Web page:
Okay, so remember way back when I made my resolutions? If not, here's part of my plan: Submit at least 2 short works per month to different literary journals/online journals. What you will read below are the results (so far) of this very humbling project:
I love that you are so sure of this Metazen. Thanks for the weird (and not entirely trustworthy) compliment!
Dear Erin Bedford,
I'm not sure if this is worse or better ... "So close--you just missed it by that much ..."
This is one of those times when I think maybe they just didn't like the piece that much, for whatever reason, and had to come up with something that sounded plausible because I submitted this as a flash fiction piece (under 1,000 words) which doesn't leave a whole lot of room for backstory.
Dear Erin Bedford,
Insert sad faces here.
But wait! I know this seems bad, but really, it's not. The major thing I've learned from publishing Fathom Lines on my own, is that some people don't like the way I write, or the stuff that I choose to write about (the agents and publishers that sent me rejections, for starters), but there are people out there that do. I just have to keep searching for them.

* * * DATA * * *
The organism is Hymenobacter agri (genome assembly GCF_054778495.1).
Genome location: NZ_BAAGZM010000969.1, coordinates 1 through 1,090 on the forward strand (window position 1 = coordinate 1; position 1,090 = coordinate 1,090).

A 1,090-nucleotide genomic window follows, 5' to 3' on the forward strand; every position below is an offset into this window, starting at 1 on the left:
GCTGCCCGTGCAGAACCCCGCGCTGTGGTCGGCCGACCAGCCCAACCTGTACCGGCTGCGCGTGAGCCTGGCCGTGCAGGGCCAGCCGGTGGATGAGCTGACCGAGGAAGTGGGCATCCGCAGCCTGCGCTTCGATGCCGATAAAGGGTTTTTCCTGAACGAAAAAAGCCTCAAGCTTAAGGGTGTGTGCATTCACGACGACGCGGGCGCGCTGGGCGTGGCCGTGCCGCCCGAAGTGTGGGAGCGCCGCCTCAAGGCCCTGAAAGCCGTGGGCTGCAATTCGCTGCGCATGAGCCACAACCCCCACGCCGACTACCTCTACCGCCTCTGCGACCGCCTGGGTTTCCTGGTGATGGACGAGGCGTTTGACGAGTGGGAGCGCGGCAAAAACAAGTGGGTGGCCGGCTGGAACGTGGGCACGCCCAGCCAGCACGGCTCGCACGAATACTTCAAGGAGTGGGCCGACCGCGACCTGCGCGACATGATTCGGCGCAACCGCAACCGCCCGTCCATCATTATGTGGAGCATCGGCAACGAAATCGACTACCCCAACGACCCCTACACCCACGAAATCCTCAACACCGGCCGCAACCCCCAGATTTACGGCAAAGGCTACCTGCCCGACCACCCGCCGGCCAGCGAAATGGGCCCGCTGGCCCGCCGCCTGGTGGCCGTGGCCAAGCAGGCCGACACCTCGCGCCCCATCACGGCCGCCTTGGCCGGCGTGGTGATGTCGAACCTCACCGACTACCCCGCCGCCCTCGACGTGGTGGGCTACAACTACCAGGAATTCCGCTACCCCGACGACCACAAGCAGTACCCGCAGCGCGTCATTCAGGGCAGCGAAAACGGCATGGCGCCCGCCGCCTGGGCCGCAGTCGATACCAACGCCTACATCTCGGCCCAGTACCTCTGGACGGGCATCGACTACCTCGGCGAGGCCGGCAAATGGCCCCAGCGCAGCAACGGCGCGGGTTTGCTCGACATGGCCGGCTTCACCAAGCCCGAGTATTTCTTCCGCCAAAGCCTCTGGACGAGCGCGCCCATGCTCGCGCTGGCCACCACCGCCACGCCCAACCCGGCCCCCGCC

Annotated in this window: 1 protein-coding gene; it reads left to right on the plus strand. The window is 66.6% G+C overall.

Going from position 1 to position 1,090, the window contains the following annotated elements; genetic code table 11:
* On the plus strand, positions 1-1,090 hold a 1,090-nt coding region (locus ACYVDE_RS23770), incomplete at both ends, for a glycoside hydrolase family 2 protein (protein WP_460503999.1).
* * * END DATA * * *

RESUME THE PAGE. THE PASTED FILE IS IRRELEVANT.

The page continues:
If you know me well, you know that me saying this, and sharing these rejection letters here, is a HUGE deal. Because I personalize almost everything. Not joking---I spent a lot of my life avoiding certain activities because I was afraid that I wouldn't be perfect at them and people wouldn't think I was a quality human being --even things that are supposed to be ridiculously fun when you're a kid. For instance: Musical chairs? Never. It's so obvious when you're not perfect. Bowling? Hated it. Mini-golf? Have you seen the way that windmill spins around? There's no way I'm getting a hole in one. Forget it.
But, I think I'm over it. I'm not going to lie, there will always be a pang when rejection comes my way, (and I will always have a little sarcasm to mutter under my breath at the rejector!) but I'm being a good duck now, letting it all run off my back. People won't be able to snub work that I keep hidden away in the closet, but they won't get a chance to love it either. And if Birdfeast magazine is less than impressed, that's fine. No one will think less of me for that, and if they do, then I can think less of them because they're probably not nice people. Now, I'm looking at it like this: rejection is built into what I've chosen to do with my life. It's part of my job to take it in stride.
So, who's up for some ten-pin?
Erin Bedford, writer.